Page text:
Throughout the boom of the last few years, while central banks loosened their purse strings and many of us tried to find new ways of justifying why it was different this time, the Bank for International Settlements (BIS) has been a voice in the wilderness calling attention to growing risks. It’s worth taking a look, therefore, at two new papers published by the BIS in the Asian markets.
The first of them, “Asset Prices and Monetary Policy: Booms and Fat Tails in East Asia” by Maria Socorro Gochoco-Bautista of the University of the Philippine School of Economics, deals with the impact of asset price booms in the housing and equity markets on the real economy. The author says that a distribution characterized by “fat tails”, one in which the probability of being in the tail of bad outcomes, for example, is higher than if the distribution were normal. The existence of such “fat tails”, she says, will worsen the expected losses from asset booms. Why should this be a concern? Because, if it’s proved that the result of an asset price boom is a below-trend growth in output at a later period or a higher-than-trend inflation level, then there’s a reason for the central bank to take asset prices into account while deciding policy.
The researcher has studied data from eight East Asian countries—Hong Kong, Indonesia, Japan, South Korea, Malaysia, the Philippines, Singapore and Thailand. Boom periods start with rising asset prices and are typically periods of large positive deviations from trend, followed by declines in asset prices. This is true in practically all cases, with Hong Kong having the most number of distinct boom episodes. The exceptions are the cases of Indonesia and Thailand, in which the boom periods identified begin with flat rather than rising asset prices before sharp declines in asset prices are experienced. These countries saw much lower housing prices from previous highs in the aftermath of the Asian Financial Crisis of 1997. The main findings are: “(i) Asset price booms in housing and equity markets, either separately or jointly but especially in housing, significantly raise the probability that (a) the real output gap will be in the left tail of its distribution, in which output is significantly below trend, and (b) the price-level gap will be in the right tail of its distribution, in which the price level is significantly above trend.”
The Reserve Bank of India, for instance, has been concerned about the rise in housing prices and had taken steps to cool down the sector by measures such as raising the risk weight on loans to housing. The results of the study show that central banks would do well to look at asset prices while formulating monetary policy. If they had done so, perhaps Western central banks could have nipped the credit bubble earlier in the bud. As the author puts its: “This study implies that asset price booms are unlikely to have benign effects on the economy and can compromise the goals of monetary policy.”
The second paper tries to find out what determines foreign fund flows into Asian equity markets. The paper, “Understanding Asian equity flows, market returns and exchange rates” by Chayawadee Chai-Anant and Corrinne Ho, seeks to answer these questions: Are exchange rate gains/losses more of a driver or a consequence of foreign investor activity? How does foreign investor activity relate to Asian equity market returns? Do foreign investors tend to see the various equity markets in the region as similar entities? Do they tend to flock to Asian markets when times are good and rush for the exit together at the first sign of trouble? The authors study data from six emerging Asian markets: India, Indonesia, South Korea, Taiwan, the Philippines and Thailand.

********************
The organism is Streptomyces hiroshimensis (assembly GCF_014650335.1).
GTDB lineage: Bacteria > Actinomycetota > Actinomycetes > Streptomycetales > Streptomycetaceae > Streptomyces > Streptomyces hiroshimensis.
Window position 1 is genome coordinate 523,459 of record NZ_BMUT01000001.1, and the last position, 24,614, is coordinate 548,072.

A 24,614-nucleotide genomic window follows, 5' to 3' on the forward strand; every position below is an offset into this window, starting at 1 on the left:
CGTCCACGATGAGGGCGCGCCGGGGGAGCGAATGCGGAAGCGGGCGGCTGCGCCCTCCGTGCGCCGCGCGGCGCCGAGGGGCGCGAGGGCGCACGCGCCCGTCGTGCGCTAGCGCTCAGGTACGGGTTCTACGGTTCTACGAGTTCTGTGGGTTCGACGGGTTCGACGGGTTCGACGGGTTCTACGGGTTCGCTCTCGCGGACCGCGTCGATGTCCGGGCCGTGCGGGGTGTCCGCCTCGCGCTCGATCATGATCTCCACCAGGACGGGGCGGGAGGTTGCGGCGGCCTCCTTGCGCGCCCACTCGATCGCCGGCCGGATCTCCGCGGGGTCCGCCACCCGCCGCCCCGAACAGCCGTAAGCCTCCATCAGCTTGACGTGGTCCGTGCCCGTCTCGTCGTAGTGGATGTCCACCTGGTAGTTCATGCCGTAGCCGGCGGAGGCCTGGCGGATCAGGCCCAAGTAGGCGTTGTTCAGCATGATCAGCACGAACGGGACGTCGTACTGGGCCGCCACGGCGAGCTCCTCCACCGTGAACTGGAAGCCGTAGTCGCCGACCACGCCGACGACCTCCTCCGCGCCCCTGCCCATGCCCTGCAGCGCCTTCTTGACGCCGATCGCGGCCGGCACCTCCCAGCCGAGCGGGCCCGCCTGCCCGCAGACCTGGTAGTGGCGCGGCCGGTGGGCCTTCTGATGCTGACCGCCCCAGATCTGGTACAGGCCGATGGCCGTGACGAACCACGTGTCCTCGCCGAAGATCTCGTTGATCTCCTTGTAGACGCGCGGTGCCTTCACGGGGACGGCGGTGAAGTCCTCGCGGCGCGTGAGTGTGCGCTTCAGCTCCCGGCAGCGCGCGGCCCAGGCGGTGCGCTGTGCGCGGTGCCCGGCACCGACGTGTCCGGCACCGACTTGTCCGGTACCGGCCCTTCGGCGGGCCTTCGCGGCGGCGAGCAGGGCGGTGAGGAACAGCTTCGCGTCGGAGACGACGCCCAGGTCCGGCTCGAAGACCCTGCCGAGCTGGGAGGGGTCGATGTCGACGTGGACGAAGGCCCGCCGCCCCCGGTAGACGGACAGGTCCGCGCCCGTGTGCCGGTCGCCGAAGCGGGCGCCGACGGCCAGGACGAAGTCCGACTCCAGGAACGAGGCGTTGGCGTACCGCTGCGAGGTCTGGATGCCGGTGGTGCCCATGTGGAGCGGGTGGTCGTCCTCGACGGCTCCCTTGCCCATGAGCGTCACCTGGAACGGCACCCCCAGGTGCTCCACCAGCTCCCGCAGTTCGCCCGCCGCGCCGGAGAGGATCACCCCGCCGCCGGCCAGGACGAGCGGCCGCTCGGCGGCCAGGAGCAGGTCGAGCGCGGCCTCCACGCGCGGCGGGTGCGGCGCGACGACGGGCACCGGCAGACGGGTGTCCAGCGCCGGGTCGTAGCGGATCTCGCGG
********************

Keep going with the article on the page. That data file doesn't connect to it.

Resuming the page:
What are the findings? Market strategists have said that with a weaker dollar, it makes sense for investors to put their money in non-dollar assets. However, the study finds that currency returns matter relatively little for net equity purchases. That seems rather counter-intuitive, till the authors point out that all it means is “stock market returns measured in foreign currencies tend to be dominated by the local currency return component rather than the exchange rate return component.” In other words, it’s the rise in the stock price that matters more. On the other hand, the currency markets are certainly affected by net equity flows. That’s rather clear these days, with the rupee going down to 40 to the US dollar as a result of FII outflows. The authors also find that foreign investors do on average chase returns, which means they buy more when returns are high and sell more when returns are less. That too is pretty obvious: the most egregious example of the short-sightedness of FIIs was evident in the Reliance Power IPO.
But there’s one finding that could provide some source of comfort. The authors point out that: “It is quite common to see foreign investors net-buy or net-sell equities in five or all six markets, simultaneously, on a given day. This result is not surprising, given that Asian equities are known to be influenced by common external factors such as US equity market returns or volatility. However, a more curious finding is that foreign investors tend to net-buy in multiple markets more often than net-sell. Thus, it seems that during our sample period, equity inflows are more a regional phenomenon, while outflows are more idiosyncratic.” This offers the hope that, once the dust settles, foreign investors may once again turn their attention to the relatively high-growth Indian market.
Mint’s resident market expert Manas Chakravarty looks at trends and issues related to investing in general and Indian bourses in particular. Your comments are welcome at email@example.com